By Kenny Yum
It’s part of PepsiCo Inc.’s ploy to initiate what amounts to a Generation-X takeover. It is a slogan and anthem to indoctrinate a new army of consumers that will ensure that this corporation maintains a strong market share while it maximizes shareholder value.
It was a backlash of protest that essentially started on North American university campuses in response to Pepsi’s tango with Burma’s military regime. The mounting pressure on Pepsi and its subsidiaries — KFC, Pizza Hut, Taco Bell — led to a pullback of its operations in that country.
But now, it’s not only ironic, but damned scary, that Pepsi — and other corporate interests — is quickly and quietly snapping black market share on the same campuses that rejected business influence a few years ago.
Is the issue of corporatization merely a two-sided battle of corporate freedom to do business versus young people’s idealism?
Five years ago, maybe. But today, take a closer look. Where do you want to go today?
Corporatization is not a localized phenomenon. Walk down Shanghai, China’s main street and you’ll see Pepsi’s logo affixed to light posts — every light posts. You’ll find the Nike, McDonald’s, Coke and Microsoft-brand in just about every nation. These corporations are not only exporting a product, but western ideals (bigger is better) and culture (style over substance). The hidden export, though, is that when Western capitalism is left unchecked in a politically undeveloped territory, people begin to suffer.
There’s nothing legally wrong with business interest’s expansion beyond a national border. We support, even encourage, bigger and more efficient ventures. When firms exert a multinational strength, though, we must pay attention.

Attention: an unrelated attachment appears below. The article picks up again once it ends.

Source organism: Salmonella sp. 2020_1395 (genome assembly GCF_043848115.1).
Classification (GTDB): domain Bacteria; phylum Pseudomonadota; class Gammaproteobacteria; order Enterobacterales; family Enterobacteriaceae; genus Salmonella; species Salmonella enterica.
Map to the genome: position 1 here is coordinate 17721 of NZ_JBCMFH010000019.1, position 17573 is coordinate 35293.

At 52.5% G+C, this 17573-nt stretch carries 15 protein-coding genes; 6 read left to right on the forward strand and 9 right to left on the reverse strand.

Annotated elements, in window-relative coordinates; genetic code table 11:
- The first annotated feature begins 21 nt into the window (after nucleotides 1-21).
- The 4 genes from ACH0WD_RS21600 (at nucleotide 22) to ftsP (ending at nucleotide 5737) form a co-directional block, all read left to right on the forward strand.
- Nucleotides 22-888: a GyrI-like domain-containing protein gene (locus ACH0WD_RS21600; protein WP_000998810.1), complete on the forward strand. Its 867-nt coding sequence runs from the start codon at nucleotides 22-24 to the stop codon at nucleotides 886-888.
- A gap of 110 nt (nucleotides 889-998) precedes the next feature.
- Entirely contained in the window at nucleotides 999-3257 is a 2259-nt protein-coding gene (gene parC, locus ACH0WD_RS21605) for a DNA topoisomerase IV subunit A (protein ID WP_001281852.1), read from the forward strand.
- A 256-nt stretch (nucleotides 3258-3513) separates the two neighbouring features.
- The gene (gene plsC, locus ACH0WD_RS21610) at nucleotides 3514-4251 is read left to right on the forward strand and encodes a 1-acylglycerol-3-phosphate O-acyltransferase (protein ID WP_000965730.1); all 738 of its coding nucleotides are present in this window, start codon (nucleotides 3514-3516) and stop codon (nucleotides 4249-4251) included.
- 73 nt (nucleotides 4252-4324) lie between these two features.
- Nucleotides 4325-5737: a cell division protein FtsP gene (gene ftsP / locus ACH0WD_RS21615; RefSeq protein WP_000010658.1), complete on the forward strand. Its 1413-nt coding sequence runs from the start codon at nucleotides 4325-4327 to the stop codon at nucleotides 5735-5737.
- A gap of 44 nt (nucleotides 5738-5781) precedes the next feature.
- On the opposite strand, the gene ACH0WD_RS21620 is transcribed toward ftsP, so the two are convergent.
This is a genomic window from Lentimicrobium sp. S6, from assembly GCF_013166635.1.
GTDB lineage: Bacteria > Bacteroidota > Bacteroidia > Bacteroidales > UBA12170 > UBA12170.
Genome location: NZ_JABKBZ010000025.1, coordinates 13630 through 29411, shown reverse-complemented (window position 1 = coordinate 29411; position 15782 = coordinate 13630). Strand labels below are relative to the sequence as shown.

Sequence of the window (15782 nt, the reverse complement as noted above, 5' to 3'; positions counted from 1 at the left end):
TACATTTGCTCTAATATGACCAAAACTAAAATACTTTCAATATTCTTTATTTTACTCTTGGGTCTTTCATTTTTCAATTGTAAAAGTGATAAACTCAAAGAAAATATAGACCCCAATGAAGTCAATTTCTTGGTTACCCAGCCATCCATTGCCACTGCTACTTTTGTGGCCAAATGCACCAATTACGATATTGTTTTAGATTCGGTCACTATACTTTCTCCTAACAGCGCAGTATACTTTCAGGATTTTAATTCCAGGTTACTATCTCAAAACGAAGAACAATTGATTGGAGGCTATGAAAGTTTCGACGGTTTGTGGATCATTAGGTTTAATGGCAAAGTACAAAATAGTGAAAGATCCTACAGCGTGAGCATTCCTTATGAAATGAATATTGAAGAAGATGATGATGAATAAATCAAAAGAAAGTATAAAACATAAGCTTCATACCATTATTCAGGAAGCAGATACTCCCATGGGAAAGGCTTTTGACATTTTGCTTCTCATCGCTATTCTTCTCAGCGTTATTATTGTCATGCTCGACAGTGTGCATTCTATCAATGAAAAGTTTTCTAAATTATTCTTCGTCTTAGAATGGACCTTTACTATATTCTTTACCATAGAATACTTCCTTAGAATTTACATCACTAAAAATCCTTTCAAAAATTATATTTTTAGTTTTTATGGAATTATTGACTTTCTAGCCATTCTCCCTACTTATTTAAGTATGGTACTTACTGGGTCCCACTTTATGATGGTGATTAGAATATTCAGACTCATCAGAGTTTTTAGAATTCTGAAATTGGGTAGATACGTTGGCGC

Take the U.S. court’s pursuit of Microsoft’s near monopoly on the computer market. The result of the antitrust case may show how little influence a national legal system has on an international power.
Fall into the Gap.
The student boycott of Pepsi revolved not on the fact that the firm was exploiting gum-chewing store-front clerks who sold pop at your corner store. The reasoning, in fact, was a global one. When a multinational entity sets up operations in a place like Burma, it can rely on cheap wages for its labour ($4 a day), a regime that will let them exploit land for pennies and a society that doesn’t have the built-in checks — like human-rights monitors and environmental regulators — that watch for corporate robber barons.
The CEOs argue that investment helps deprived nations. But lost in the rhetoric is that most of the money is funneled to the government, not the citizens.
The Gap fell into the trap of letting its Latin American and southeast Asian subcontractors operate its floors like sweatshops. Pressure from groups helped The Gap and Nike agree to a presence of human rights monitors in its foreign operations. Similarly, Pepsi changed its Burma operations after the university boycott.
Just do it.
The upcoming talks surrounding the MAI (multilateral agreement on investment) — which, in part, releases corporations from national laws, like taxes and environmental legislation — will stroke, if not spark a fire of protest against the growing power of business.
So when you hear about the criticism of corporatization on your campus remember that it’s not a local invasion — it’s a worldwide takeover. Maybe the young idealists had some foresight. A few raised voices here led to better conditions a world away. We’re living in a global village, indeed.